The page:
Choosing Your Nova Scotia Attractions

There’s never been a better time to experience Nova Scotia. As the seasons round into spring and summer, we’re approaching peak tourist weather.

Never too hot, the sun on the water will keep you warm with just a light breeze.

If you’re coming from the US, you get to take advantage of the weaker Canadian Dollar. Your US dollars give you about a 30% decrease in Canada’s already exceptional prices. There’s no better time than right now to enjoy all the Nova Scotia attractions.

Book your trip ASAP, before all the best accommodations get booked up. Check out our packages and specials to plan your Canadian vacation today!

nova scotia restaurants

10 Nova Scotia Restaurants You Need to Visit

Why, oh why, must there only be 3 meals in a day?

Well, you can squeeze in a few more. because Nova Scotia restaurants are as famous for their food as they are their breath-taking views.

Of course, you’re going to hear incredible things about the seafood. But Nova Scotia restaurants have so much more to offer, from day-making breakfasts to Instagram worthy desserts.

Which so much to offer, where do you start? Simple: Start reading.

1. Old Orchard Inn and Spa

Why not escape into an indulgent experience that you will never want to leave? This could become the happy place that your mind slips away to while you’re stuck at work or in traffic.

The Old Orchard has a very well-known and well-reviewed Inn, as well as a luxurious spa on site. However, it’s their restaurant that has foodies coming from all over the world.

They offer up decadent and proudly local ingredients, for an amazing lunch menu and unforgettable dining experience. Of course, you can always stay the night and start your day off with a warm breakfast.

2. The Bicycle Thief

If you’re in the mood for something with an Italian flair, stop into this place for lunch or dinner.

The Thief promises “North American food with Italian Soul,” as well as a laid-back and relaxed atmosphere.

Grab a table with a window seat and dive into such favorites as their slow-roasted Pork Ribs lacquered with their own BBQ sauce.

3. Rum Runners Rum Cake Factory

Looking for some dessert to bring home?

This waterfront favorite is enough to please any sweet tooth in your family. They also sell clothing and apparel for any rum lovers or amateur rum runners in your family.

All of their cakes give you a truly eastern Canada experience, with real rum or whiskey (bottled at beautiful Glenora Distillery on Cape Breton Island)in every tasty treat.

Online reviewers have praised this stop and said the delicious smell hits you as soon as you walk in the door and lets you know you’re in for something special.

4. John’s Lunch

When in Dartmouth, stop in to get an authentic “greasy spoon” dinner experience that has people talking.

People who have visited and reviewed John’s lunch rave about the fried clams and coleslaw. They’ve also been featured on Global TV and in the Huffington post as quite possibly the best fish and chips in the world. You heard us right!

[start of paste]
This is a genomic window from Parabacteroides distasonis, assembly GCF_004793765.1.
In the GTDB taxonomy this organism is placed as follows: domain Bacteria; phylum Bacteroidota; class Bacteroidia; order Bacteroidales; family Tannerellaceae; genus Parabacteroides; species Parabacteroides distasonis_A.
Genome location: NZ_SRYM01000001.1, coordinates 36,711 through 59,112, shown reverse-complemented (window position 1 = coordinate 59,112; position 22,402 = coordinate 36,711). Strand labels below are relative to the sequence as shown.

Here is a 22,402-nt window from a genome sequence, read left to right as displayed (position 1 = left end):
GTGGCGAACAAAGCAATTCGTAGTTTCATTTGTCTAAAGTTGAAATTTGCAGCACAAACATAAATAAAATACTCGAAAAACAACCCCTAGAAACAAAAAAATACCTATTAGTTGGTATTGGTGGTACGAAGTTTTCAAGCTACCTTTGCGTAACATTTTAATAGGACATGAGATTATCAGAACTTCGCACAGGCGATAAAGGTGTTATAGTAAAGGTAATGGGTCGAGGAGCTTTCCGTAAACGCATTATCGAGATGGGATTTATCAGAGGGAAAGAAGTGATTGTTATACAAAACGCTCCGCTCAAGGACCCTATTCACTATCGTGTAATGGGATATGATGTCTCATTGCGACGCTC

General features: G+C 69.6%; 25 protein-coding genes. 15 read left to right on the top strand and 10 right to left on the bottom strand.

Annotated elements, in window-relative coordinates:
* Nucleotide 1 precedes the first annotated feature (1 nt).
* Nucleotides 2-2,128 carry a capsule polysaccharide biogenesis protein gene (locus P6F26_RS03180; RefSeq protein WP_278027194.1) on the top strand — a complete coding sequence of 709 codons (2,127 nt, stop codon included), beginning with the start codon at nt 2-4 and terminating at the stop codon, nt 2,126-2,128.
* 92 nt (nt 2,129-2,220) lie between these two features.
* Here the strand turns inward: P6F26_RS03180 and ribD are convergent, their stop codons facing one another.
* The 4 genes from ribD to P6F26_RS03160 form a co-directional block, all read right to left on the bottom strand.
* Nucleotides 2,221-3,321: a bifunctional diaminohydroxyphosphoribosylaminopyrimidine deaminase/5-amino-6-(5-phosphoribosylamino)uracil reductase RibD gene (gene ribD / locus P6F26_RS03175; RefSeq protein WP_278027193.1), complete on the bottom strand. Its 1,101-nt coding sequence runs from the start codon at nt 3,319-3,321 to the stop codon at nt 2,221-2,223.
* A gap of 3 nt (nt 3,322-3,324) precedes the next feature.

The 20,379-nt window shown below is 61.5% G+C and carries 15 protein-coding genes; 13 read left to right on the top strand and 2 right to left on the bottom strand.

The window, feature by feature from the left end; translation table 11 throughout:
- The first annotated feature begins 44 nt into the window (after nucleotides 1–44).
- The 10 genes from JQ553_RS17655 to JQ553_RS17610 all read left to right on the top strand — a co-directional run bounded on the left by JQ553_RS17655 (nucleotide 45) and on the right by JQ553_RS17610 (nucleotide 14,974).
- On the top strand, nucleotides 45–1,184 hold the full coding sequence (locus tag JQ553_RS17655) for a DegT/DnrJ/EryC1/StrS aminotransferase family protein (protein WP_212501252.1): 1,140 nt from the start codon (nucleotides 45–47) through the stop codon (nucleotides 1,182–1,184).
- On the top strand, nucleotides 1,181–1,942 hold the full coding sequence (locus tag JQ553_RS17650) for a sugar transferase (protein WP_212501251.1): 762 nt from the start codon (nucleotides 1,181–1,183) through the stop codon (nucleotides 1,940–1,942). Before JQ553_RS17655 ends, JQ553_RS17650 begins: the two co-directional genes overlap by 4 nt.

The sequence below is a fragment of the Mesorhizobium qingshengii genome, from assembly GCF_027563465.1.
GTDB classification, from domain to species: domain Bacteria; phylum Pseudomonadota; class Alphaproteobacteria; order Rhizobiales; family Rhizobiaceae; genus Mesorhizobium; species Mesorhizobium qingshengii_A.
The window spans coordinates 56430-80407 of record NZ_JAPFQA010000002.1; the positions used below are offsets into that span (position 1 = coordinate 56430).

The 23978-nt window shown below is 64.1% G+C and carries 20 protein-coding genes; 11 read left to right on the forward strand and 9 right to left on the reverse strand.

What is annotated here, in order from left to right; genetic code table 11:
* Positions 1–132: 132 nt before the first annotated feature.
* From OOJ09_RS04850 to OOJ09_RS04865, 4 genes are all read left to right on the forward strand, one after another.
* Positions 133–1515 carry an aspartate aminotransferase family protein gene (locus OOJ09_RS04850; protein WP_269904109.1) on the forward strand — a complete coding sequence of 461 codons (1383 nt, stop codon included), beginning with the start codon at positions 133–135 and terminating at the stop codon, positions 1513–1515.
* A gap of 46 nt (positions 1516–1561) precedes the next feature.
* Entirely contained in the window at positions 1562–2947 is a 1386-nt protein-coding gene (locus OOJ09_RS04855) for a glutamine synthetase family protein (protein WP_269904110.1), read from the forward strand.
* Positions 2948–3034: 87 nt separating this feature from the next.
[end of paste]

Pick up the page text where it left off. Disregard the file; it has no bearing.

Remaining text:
5. EDNA (Eat Drink Nourish Always)

Eastern Canada’s tastiest acronym is a high-end bistro that has an incredible brunch with items like Duck confit or an oyster in case you’re suffering a bit from having too much fun the night before.

6. Salt Shaker Deli

This is one of the best places in Lunenburg to grab lunch.

Of course, online reviews all rave about the trademark lobster rolls. But they also have a lot of other incredible options, like their Banh Mi Burger, their pad thai, or even the Korean style braised chicken & rice burrito.

And of course, you can dine with a world-class view of Nova Scotia’s South Shore.

7. Best Little Oarhouse in Nova Scotia

I mean, if you give awards for seafood restaurant related puns, this place wins. Burt, Dolly or anyone who’s hungry won’t leave that way, guaranteed.

The fish and chip recipe comes courtesy of the chef’s Irish grandmother, so you will be able to taste the history and authenticity.

This Bridgewater favorite is also beloved for its fish tacos and amazing hand-cut french fries.

Nothing fancy, stuffy or pretentious here. Just amazing burgers and fish in a relaxed setting.

They may or may not be open for breakfast, depending on the time of the year. So if you’re hoping to get an early start there, you had better call them in advance or check out their Facebook page.

8. Grand Banker Bar and Grill

This is one of the most popular Nova Scotia restaurants, and with good reason.

Sit down for a high-end feast overlooking the Lunenburg Harbour, and give your taste buds a treat.

Their glowing online reviews rave about their seafood, wings and an extensive list of local and imported craft beers and a good wine list.

If you’re lucky you can even take in some amazing live music to add to the authentic Nova Scotia experience.

Or, you can stop in for their brunch, which includes a famous Eggs Benedict and $5.00 Caesars.

9. The Little Red Barn

In the mood for some pizza?

No list of Nova Scotia restaurants would be complete without this family friendly. and budget-friendly pizza joint.

The red and inviting exterior matches the freshness of their locally sourced ingredients, for a pizza experience that blows the big chains away.

They also do user-loved subs and garlic fingers. And for dessert, they also offer delicious sticky buns and cookies.

10. Waves Seafood & Grill

We tried to pepper in as many different types of cuisine as we could for this list. But let’s be honest, you’re probably the most interested in the world-famous seafood, so let’s finish with one more incredible seafood restaurant.

When in Bridgewater, be sure to stop in to try this tasty-never-stuffy comfort food heaven.

The online reviews can’t seem to say enough glowing things about the friendly service, or the hot and delicious portion sizes.

The most-loved menu items include their Bacon Mac N Cheese and their clam platter.